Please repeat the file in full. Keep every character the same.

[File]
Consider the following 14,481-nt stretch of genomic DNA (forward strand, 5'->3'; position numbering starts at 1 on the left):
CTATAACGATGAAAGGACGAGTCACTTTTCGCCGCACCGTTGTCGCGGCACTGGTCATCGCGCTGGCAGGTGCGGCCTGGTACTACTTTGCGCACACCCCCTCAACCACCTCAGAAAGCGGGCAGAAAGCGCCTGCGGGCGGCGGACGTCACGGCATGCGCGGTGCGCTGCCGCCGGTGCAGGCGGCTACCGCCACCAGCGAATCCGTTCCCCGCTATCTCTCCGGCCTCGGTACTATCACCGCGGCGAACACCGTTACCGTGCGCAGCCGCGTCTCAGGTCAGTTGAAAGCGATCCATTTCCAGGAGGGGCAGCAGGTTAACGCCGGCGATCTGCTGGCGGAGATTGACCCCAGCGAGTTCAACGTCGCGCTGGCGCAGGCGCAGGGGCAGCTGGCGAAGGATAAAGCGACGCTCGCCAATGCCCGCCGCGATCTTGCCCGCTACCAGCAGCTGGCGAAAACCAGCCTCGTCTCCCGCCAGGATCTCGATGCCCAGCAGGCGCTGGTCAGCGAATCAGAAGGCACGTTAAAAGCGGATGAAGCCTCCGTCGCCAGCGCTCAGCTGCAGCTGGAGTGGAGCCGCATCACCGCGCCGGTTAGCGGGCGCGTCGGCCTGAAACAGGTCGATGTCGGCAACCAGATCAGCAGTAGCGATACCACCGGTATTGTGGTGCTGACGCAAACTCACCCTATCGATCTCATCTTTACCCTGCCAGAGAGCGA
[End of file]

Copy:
Consider the following 14,481-nt stretch of genomic DNA (forward strand, 5'->3'; position numbering starts at 1 on the left):
CTATAACGATGAAAGGACGAGTCACTTTTCGCCGCACCGTTGTCGCGGCACTGGTCATCGCGCTGGCAGGTGCGGCCTGGTACTACTTTGCGCACACCCCCTCAACCACCTCAGAAAGCGGGCAGAAAGCGCCTGCGGGCGGCGGACGTCACGGCATGCGCGGTGCGCTGCCGCCGGTGCAGGCGGCTACCGCCACCAGCGAATCCGTTCCCCGCTATCTCTCCGGCCTCGGTACTATCACCGCGGCGAACACCGTTACCGTGCGCAGCCGCGTCTCAGGTCAGTTGAAAGCGATCCATTTCCAGGAGGGGCAGCAGGTTAACGCCGGCGATCTGCTGGCGGAGATTGACCCCAGCGAGTTCAACGTCGCGCTGGCGCAGGCGCAGGGGCAGCTGGCGAAGGATAAAGCGACGCTCGCCAATGCCCGCCGCGATCTTGCCCGCTACCAGCAGCTGGCGAAAACCAGCCTCGTCTCCCGCCAGGATCTCGATGCCCAGCAGGCGCTGGTCAGCGAATCAGAAGGCACGTTAAAAGCGGATGAAGCCTCCGTCGCCAGCGCTCAGCTGCAGCTGGAGTGGAGCCGCATCACCGCGCCGGTTAGCGGGCGCGTCGGCCTGAAACAGGTCGATGTCGGCAACCAGATCAGCAGTAGCGATACCACCGGTATTGTGGTGCTGACGCAAACTCACCCTATCGATCTCATCTTTACCCTGCCAGAGAGCGA